John Evaglok lost his job in March so he decided to go into business for himself.

He drove trucks underground at the Hope Bay gold mine until March when Covid-19 emerged as a threat. All Nunavummiut mine workers were sent home to minimize the risk of spreading the virus.

John Evaglok got his cab service – Angnaoyok Taxi – on the road in Cambridge Bay in early November.
photo courtesy of John Evaglok

With plenty of time on his hands, he started researching how he could turn his 2013 Ford F-150 into a taxi.

“I’d never ran a business before,” he said. “It takes a lot of effort to start a business and run a business. You always have to be thinking.”

He found out it involved months of paperwork.

“It’s pretty complicated. I had to apply for a business licence from the hamlet, taxi licence, taxi registration, worker’s compensation in Iqaluit… insurance, lots of stuff,” he recalled, adding that hamlet economic development officer Angela Gerbrandt, Kitikmeot Community Futures executive director Marg Epp and Kitikmeot Inuit Association business development officer Derek Elias were instrumental in assisting him.

He also had to take his vehicle in for a rigorous inspection.

Evaglok is not only the owner of Angnaoyok Taxi – a reference to his Inuk name – he’s been the company’s sole driver since launching on Nov. 3.

He chose a competitive undertaking as there are at least three other cab operators in Cambridge Bay: the long-established Go Cargo Taxi, Akhok’s Taxi and Tundra Taxi has taken over the assets of Ziggy’s Taxi.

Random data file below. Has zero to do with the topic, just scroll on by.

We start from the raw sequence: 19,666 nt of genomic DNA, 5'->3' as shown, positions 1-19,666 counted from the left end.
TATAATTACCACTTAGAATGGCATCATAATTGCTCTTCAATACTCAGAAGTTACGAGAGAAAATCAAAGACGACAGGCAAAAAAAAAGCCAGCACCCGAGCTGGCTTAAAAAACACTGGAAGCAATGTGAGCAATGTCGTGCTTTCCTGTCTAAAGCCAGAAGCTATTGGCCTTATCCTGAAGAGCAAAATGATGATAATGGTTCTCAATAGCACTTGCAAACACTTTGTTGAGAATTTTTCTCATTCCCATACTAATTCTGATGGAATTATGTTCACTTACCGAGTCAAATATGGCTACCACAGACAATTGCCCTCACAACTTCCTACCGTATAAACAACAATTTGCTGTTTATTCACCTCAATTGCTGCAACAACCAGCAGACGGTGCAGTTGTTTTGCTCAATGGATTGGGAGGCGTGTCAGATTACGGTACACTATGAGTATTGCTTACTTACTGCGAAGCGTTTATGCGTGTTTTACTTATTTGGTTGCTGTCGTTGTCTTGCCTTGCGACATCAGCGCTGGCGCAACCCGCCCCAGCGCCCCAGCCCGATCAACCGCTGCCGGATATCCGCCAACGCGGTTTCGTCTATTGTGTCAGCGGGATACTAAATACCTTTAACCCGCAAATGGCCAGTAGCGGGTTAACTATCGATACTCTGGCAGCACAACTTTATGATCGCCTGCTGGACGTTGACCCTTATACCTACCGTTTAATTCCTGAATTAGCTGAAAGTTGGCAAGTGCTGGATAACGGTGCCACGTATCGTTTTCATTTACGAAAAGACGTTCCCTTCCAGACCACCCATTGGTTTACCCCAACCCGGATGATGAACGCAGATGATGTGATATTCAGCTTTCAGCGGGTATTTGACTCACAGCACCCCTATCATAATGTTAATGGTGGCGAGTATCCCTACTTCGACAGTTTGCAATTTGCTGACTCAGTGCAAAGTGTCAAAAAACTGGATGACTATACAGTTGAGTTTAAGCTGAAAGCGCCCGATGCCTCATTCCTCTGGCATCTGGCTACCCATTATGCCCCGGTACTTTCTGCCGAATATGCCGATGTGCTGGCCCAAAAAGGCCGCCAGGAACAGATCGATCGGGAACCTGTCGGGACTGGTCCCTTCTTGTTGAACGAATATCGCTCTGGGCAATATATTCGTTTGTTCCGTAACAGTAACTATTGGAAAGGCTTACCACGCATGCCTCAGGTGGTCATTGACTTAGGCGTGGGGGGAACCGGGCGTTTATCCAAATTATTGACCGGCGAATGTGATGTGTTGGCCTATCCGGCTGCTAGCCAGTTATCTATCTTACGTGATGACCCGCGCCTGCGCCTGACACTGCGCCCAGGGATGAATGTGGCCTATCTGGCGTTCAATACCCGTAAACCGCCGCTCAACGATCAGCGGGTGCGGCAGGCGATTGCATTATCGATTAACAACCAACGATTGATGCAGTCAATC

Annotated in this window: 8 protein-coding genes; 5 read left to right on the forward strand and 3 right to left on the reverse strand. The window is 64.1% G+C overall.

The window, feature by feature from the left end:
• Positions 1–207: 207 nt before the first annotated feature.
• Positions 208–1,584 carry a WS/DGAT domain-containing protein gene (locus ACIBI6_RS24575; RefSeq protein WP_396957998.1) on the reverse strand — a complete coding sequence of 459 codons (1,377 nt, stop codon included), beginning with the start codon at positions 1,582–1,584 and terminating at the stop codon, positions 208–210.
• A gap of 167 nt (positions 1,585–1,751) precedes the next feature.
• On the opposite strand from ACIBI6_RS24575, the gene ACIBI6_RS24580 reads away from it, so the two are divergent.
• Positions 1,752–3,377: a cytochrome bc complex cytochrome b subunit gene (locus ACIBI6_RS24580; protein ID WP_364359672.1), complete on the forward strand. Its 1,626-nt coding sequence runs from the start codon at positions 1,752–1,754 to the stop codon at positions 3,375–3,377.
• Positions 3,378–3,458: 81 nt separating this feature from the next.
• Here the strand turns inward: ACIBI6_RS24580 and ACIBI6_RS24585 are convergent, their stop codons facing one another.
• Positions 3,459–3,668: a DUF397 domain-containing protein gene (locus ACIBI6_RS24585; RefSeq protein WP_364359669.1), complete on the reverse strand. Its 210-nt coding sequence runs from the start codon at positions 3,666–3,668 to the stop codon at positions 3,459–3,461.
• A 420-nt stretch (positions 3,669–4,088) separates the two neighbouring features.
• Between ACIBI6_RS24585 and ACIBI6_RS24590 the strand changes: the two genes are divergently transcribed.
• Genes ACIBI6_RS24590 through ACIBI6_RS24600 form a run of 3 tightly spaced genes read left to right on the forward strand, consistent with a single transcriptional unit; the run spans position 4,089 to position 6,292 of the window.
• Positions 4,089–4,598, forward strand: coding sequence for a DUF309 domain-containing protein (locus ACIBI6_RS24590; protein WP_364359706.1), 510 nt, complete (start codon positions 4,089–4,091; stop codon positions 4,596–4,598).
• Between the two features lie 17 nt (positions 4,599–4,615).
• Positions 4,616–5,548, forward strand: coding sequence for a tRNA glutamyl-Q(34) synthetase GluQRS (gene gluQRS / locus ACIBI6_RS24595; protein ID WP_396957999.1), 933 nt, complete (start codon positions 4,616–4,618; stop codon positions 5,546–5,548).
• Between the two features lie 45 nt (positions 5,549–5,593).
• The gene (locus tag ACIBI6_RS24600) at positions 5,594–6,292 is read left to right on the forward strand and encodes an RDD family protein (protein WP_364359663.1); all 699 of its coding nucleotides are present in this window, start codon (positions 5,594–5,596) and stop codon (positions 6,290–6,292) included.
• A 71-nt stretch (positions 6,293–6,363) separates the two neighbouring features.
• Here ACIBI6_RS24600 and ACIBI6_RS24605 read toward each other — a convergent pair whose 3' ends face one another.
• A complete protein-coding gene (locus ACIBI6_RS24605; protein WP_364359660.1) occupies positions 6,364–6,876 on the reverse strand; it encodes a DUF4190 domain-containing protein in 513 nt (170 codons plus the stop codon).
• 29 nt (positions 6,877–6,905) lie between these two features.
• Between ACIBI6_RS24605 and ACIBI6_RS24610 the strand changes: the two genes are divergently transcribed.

“Sometimes it’s good, sometimes it’s not so good,” Evaglok said of his days waiting for calls from customers. “It’s a risky business, especially if you don’t know what you’re getting into.”

The busiest period tends during the late morning until early evening when the stores are open, he said.

One of features that Evaglok realized would be handy is a hand-held mobile device to accept payment by debit card, which many people prefer to use than cash, he said.

“Before, I didn’t have this machine. I’d have to bring them to the bank and they’d have to put out money and then I’d bring them to their destination,” Evaglok said of the less-than-ideal previous efforts he’d make to arrange for payment.

Gerbrandt said Evaglok worked very hard to cover off all of the requirements for his business licence and he’s a great communicator.

“He was determined and very, very patient,” she said, adding that his pickup truck will give him a niche since the other cab companies own cars or SUVs.

“I do really wish him well and I do think he’s got everything that it takes to do well,” said Gerbrandt.

Derek Neary

Derek Neary has been reporting on developments in the North for 18 years. When he's not writing for Nunavut News, he's working on Northern News Services' special publications such as Opportunities North,...

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